“There are more things in heaven and earth, Horatio,
Than are dreamt of in your philosophy.”
– Hamlet, Act 1 Scene 5
We really like to believe we have got it all figured out. We feel that we know most everything. Ask anybody on the street and they can tell you exactly how the world works. We are sure of our place in it. We have it all figured out, just like they taught us in school.
In Shakespeare’s most profound play there are several singular and remarkable statements about who we are and exactly how much we really know. Horatio and Hamlet are students at the University of Wittenberg, at least before certain troubles called them home. Horatio studies science – what they called in those days “natural philosophy”. Like all good students of science, he believes that the universe is well understood and we know our place in it. Hamlet is not so certain; you can almost hear his sarcasm as he tells his friend (in modern terms) “Your science doesn’t begin to understand the universe”. The bard puts it more memorably, of course.
In Shakespeare’s time, or Hamlet’s, the future was unimaginable. Life and technology was not very different from the time of the ancient Greeks and Romans. There was not even the expectation that change was possible. But a revolution was lurking, because “natural philosophers” (scientists) were finding out that just a little more about how the universe works.
Copernicus and Kepler built on the observations of Tycho Brahe and found that we were not the center of the universe; other planets revolved around the sun, and so do we. This improved understanding of the universe, plus maybe a falling apple, inspired Newton to formulate new laws of science. Laws that became the basis of a technological and social revolution: steam power and the industrial revolution. Shakespeare, Hamlet, the ancient Greeks and Romans could not imagine steam engines, railways, and the industry of the 18th and 19th centuries. But those changes can be directly mapped from a better understanding of the universe.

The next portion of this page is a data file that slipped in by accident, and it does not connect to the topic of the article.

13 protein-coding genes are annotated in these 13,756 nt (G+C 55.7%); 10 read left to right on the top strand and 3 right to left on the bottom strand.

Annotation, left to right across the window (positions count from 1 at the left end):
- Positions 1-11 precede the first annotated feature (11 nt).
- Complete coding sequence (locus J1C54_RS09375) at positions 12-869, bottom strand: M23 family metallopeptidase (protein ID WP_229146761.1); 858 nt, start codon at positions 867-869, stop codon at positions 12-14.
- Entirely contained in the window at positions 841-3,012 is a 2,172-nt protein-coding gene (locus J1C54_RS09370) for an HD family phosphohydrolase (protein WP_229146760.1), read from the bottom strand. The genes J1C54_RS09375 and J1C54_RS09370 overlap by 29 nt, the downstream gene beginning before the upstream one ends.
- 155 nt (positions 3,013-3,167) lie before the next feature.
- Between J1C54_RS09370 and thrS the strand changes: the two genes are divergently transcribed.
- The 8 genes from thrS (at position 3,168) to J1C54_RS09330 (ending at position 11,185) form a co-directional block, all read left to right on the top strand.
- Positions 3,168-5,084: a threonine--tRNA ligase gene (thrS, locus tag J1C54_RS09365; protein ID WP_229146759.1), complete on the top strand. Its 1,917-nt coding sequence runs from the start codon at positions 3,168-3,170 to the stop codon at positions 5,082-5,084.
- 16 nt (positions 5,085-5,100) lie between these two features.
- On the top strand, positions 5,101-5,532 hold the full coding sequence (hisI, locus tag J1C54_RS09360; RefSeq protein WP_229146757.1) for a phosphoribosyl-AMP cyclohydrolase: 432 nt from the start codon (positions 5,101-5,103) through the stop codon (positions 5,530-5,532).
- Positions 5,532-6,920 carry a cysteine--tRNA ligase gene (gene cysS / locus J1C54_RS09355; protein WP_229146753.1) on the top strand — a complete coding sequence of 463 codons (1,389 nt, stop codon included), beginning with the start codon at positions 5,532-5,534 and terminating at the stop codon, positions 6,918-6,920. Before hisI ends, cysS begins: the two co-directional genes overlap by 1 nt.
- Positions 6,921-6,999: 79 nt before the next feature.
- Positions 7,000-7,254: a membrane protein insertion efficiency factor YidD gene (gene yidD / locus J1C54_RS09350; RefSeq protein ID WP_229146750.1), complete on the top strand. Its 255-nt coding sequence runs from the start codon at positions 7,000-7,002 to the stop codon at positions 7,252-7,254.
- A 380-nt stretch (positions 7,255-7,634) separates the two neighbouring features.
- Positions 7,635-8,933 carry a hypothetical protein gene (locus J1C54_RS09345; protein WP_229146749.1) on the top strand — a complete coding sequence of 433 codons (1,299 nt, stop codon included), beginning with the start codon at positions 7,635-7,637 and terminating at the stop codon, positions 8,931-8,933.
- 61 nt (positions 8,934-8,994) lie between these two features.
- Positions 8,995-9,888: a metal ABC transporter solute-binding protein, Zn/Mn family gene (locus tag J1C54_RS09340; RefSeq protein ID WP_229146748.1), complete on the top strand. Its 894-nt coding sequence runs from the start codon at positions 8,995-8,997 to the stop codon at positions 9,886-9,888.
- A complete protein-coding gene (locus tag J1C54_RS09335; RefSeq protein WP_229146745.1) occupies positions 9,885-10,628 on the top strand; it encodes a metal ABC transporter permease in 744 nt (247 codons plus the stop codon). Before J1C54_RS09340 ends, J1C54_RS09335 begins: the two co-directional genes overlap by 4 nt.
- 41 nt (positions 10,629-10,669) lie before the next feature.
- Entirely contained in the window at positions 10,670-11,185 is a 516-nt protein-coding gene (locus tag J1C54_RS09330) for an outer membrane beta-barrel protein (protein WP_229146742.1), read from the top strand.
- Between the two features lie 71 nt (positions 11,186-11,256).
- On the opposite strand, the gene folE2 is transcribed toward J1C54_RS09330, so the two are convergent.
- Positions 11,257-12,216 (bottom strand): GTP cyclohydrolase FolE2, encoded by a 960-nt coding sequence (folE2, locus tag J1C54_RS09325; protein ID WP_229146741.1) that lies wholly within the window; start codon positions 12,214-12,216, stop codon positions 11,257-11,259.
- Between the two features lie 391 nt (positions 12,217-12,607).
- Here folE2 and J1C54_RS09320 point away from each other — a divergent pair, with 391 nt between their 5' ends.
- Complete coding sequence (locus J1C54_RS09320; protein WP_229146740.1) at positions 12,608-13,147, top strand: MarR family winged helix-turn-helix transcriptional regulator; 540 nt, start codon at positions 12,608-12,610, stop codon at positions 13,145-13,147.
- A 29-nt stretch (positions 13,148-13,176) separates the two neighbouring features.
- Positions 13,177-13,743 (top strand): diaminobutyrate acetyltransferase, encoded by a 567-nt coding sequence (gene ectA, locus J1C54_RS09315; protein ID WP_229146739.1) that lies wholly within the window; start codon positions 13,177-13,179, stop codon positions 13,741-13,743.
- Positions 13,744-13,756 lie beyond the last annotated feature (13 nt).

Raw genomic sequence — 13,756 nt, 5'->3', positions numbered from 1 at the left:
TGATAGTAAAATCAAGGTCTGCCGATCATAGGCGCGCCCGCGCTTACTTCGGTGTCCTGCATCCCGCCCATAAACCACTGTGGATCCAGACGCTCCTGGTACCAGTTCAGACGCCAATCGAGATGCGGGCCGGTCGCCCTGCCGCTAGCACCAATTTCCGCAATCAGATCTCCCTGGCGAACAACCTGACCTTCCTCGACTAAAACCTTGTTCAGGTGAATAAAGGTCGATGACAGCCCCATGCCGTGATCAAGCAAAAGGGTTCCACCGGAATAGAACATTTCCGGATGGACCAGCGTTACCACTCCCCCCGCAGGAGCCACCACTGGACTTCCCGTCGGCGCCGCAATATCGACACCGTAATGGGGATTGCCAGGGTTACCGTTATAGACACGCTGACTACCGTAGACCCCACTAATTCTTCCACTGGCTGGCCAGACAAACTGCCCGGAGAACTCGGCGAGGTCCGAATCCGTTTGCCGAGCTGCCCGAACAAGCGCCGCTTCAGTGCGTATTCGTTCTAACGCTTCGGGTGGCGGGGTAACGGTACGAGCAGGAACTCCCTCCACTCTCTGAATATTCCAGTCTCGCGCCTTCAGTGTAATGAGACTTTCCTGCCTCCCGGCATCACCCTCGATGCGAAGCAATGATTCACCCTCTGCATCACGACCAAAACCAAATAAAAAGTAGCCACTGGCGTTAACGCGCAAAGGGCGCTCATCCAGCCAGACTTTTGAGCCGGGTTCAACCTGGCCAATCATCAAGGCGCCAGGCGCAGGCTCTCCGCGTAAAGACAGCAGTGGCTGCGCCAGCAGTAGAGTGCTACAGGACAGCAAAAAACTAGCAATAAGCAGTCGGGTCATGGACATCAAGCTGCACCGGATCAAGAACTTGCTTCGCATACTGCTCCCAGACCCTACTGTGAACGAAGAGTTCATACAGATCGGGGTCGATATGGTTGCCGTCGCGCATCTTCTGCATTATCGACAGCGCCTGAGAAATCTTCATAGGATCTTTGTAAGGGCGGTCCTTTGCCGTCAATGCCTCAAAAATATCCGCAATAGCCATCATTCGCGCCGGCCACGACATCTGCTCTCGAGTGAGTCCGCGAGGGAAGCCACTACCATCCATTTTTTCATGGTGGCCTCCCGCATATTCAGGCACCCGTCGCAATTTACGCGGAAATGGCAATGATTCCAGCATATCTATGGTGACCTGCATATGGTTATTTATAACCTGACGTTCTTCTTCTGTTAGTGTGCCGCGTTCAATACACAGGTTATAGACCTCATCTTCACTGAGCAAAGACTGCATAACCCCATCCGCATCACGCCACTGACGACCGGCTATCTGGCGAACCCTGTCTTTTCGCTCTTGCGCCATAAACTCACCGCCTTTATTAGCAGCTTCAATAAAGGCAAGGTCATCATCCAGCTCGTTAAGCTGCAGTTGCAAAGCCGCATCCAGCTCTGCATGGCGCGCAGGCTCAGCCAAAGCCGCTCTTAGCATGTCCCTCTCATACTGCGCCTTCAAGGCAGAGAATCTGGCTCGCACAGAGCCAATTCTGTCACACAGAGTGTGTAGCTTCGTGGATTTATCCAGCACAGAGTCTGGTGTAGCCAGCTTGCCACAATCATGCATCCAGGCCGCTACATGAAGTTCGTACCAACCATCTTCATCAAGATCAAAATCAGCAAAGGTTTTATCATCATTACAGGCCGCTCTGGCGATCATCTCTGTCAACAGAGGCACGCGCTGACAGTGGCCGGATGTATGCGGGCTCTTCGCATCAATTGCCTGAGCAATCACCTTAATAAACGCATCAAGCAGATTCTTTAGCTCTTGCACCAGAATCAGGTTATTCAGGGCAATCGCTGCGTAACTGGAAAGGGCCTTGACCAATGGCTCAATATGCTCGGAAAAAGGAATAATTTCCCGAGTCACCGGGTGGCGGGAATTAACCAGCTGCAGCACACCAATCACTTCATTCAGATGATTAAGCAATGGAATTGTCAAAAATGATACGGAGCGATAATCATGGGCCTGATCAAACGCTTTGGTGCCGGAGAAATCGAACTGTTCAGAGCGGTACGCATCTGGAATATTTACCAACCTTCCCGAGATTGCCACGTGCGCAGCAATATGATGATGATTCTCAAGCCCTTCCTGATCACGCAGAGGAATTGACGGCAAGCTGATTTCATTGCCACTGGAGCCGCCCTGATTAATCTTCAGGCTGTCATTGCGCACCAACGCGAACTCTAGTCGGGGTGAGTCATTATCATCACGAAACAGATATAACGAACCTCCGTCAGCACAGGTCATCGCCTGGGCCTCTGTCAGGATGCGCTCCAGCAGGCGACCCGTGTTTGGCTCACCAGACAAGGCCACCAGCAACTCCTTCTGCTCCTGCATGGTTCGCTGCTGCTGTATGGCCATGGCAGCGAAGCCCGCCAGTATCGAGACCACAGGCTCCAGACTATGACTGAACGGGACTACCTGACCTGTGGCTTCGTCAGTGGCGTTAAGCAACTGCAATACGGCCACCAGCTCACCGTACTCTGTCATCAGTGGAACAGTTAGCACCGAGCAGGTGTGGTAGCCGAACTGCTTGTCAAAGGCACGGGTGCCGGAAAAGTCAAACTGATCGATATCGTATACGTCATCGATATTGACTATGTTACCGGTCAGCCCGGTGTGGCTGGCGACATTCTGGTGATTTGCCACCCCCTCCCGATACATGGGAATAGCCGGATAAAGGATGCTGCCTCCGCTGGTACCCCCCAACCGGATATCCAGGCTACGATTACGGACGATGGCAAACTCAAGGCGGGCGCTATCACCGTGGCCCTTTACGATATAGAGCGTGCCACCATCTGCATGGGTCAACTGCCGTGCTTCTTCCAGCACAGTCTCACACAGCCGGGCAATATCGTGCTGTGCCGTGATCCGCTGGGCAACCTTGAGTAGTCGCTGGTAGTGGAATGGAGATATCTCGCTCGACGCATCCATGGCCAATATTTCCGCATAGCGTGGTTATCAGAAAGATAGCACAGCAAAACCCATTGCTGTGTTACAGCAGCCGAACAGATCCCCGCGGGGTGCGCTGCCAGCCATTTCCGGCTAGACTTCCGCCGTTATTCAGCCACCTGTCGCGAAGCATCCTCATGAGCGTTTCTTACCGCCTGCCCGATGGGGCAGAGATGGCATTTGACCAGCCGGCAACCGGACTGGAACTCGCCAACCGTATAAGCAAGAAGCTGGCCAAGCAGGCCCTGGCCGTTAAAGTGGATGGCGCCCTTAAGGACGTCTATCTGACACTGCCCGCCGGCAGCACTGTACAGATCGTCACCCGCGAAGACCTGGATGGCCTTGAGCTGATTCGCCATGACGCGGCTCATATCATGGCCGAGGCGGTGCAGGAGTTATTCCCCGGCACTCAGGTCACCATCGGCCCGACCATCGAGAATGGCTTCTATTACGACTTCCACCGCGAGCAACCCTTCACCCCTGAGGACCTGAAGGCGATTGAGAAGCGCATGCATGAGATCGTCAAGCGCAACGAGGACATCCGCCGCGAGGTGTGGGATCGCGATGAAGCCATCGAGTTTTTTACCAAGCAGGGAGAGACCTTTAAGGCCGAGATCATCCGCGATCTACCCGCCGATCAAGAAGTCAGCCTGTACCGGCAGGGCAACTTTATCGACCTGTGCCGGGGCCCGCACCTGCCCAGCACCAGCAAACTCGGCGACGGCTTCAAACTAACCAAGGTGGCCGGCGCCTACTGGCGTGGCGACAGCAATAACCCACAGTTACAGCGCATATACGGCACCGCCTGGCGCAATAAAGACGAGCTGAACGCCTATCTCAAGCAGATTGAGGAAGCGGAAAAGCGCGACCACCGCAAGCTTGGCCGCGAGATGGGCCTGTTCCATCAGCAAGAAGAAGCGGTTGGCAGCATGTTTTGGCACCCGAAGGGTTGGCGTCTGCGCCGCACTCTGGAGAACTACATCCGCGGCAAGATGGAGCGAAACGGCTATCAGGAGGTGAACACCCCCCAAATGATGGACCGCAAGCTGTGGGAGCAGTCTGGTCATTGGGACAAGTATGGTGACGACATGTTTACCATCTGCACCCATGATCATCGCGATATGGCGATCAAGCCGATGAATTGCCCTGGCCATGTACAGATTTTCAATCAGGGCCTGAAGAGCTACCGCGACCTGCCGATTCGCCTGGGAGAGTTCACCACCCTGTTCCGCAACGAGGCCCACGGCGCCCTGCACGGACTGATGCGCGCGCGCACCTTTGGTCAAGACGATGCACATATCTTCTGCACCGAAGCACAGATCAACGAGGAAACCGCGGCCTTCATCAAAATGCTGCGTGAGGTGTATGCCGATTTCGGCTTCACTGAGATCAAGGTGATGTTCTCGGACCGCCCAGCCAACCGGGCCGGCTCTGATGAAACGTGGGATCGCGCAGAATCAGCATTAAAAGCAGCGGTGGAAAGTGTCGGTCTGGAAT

In the midst of the industrial revolution, everyone was certain, just like Horatio, that we perfectly understood our place in the cosmos and the laws that govern the universe. But William and Caroline Herschel made astounding observations of the universe that once more changed our understanding of where we are. We live in a galaxy of other stars; the Milky Way is not merely a glowing cloud but what we have come to call a galaxy, an island universe. And once again, we were surprised to find that humanity is not at the center of it. Herschel did more, discovering something we now call infrared radiation. Nobody knew what those discoveries meant and where they would lead, or if indeed they would lead anywhere. It took James Clerk Maxwell in a later century to discover the laws of physics that were evident only after the Herschel’s observations inspired wonder. Newton’s laws did not explain everything, it seems. Maxwell’s laws opened the veil of the universe a little bit more.
In the 19th century we thought we knew everything. But radio, television, and the applications of electricity were unimaginable. Only after Maxwell’s laws were put to work did amazing new industries that were previously inconceivable come into being. The first American Nobel Prize winner (in Physics) Albert A. Michelson observed in 1894: “Our future discoveries must be looked for in the 6th decimal place.” And the director of the US Patent office famously lobbied for the dissolution of his agency since all possible practical inventions had already been discovered.